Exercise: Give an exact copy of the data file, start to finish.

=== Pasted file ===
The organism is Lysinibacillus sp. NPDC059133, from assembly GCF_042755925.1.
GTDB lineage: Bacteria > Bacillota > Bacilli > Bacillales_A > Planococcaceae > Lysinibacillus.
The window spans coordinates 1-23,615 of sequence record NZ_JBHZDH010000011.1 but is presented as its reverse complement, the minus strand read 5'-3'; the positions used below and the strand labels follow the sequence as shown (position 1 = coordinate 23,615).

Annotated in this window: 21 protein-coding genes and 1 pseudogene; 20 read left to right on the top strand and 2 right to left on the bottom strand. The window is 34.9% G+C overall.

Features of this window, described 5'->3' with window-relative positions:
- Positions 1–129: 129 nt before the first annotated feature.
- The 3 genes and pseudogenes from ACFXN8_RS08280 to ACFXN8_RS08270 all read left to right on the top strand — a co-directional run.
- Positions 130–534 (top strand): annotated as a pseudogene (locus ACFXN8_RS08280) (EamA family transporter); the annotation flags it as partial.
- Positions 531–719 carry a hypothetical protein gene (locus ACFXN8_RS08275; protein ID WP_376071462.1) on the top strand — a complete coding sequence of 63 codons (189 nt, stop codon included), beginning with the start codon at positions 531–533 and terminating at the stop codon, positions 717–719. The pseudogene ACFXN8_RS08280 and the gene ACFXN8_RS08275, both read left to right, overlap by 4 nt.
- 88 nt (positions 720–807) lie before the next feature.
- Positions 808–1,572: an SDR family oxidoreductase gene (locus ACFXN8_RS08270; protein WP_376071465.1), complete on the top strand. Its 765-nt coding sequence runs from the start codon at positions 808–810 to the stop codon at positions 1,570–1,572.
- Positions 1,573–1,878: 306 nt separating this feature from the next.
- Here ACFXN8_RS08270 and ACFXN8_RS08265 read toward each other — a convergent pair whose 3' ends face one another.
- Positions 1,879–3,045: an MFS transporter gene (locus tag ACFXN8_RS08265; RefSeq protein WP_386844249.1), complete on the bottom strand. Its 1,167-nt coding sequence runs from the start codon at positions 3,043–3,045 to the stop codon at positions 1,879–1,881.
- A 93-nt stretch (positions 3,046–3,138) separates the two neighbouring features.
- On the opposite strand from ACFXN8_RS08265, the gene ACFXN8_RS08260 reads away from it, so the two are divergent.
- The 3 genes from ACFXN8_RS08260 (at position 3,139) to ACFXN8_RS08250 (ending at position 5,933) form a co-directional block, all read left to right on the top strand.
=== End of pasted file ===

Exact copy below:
The organism is Lysinibacillus sp. NPDC059133, from assembly GCF_042755925.1.
GTDB lineage: Bacteria > Bacillota > Bacilli > Bacillales_A > Planococcaceae > Lysinibacillus.
The window spans coordinates 1-23,615 of sequence record NZ_JBHZDH010000011.1 but is presented as its reverse complement, the minus strand read 5'-3'; the positions used below and the strand labels follow the sequence as shown (position 1 = coordinate 23,615).

Annotated in this window: 21 protein-coding genes and 1 pseudogene; 20 read left to right on the top strand and 2 right to left on the bottom strand. The window is 34.9% G+C overall.

Features of this window, described 5'->3' with window-relative positions:
- Positions 1–129: 129 nt before the first annotated feature.
- The 3 genes and pseudogenes from ACFXN8_RS08280 to ACFXN8_RS08270 all read left to right on the top strand — a co-directional run.
- Positions 130–534 (top strand): annotated as a pseudogene (locus ACFXN8_RS08280) (EamA family transporter); the annotation flags it as partial.
- Positions 531–719 carry a hypothetical protein gene (locus ACFXN8_RS08275; protein ID WP_376071462.1) on the top strand — a complete coding sequence of 63 codons (189 nt, stop codon included), beginning with the start codon at positions 531–533 and terminating at the stop codon, positions 717–719. The pseudogene ACFXN8_RS08280 and the gene ACFXN8_RS08275, both read left to right, overlap by 4 nt.
- 88 nt (positions 720–807) lie before the next feature.
- Positions 808–1,572: an SDR family oxidoreductase gene (locus ACFXN8_RS08270; protein WP_376071465.1), complete on the top strand. Its 765-nt coding sequence runs from the start codon at positions 808–810 to the stop codon at positions 1,570–1,572.
- Positions 1,573–1,878: 306 nt separating this feature from the next.
- Here ACFXN8_RS08270 and ACFXN8_RS08265 read toward each other — a convergent pair whose 3' ends face one another.
- Positions 1,879–3,045: an MFS transporter gene (locus tag ACFXN8_RS08265; RefSeq protein WP_386844249.1), complete on the bottom strand. Its 1,167-nt coding sequence runs from the start codon at positions 3,043–3,045 to the stop codon at positions 1,879–1,881.
- A 93-nt stretch (positions 3,046–3,138) separates the two neighbouring features.
- On the opposite strand from ACFXN8_RS08265, the gene ACFXN8_RS08260 reads away from it, so the two are divergent.
- The 3 genes from ACFXN8_RS08260 (at position 3,139) to ACFXN8_RS08250 (ending at position 5,933) form a co-directional block, all read left to right on the top strand.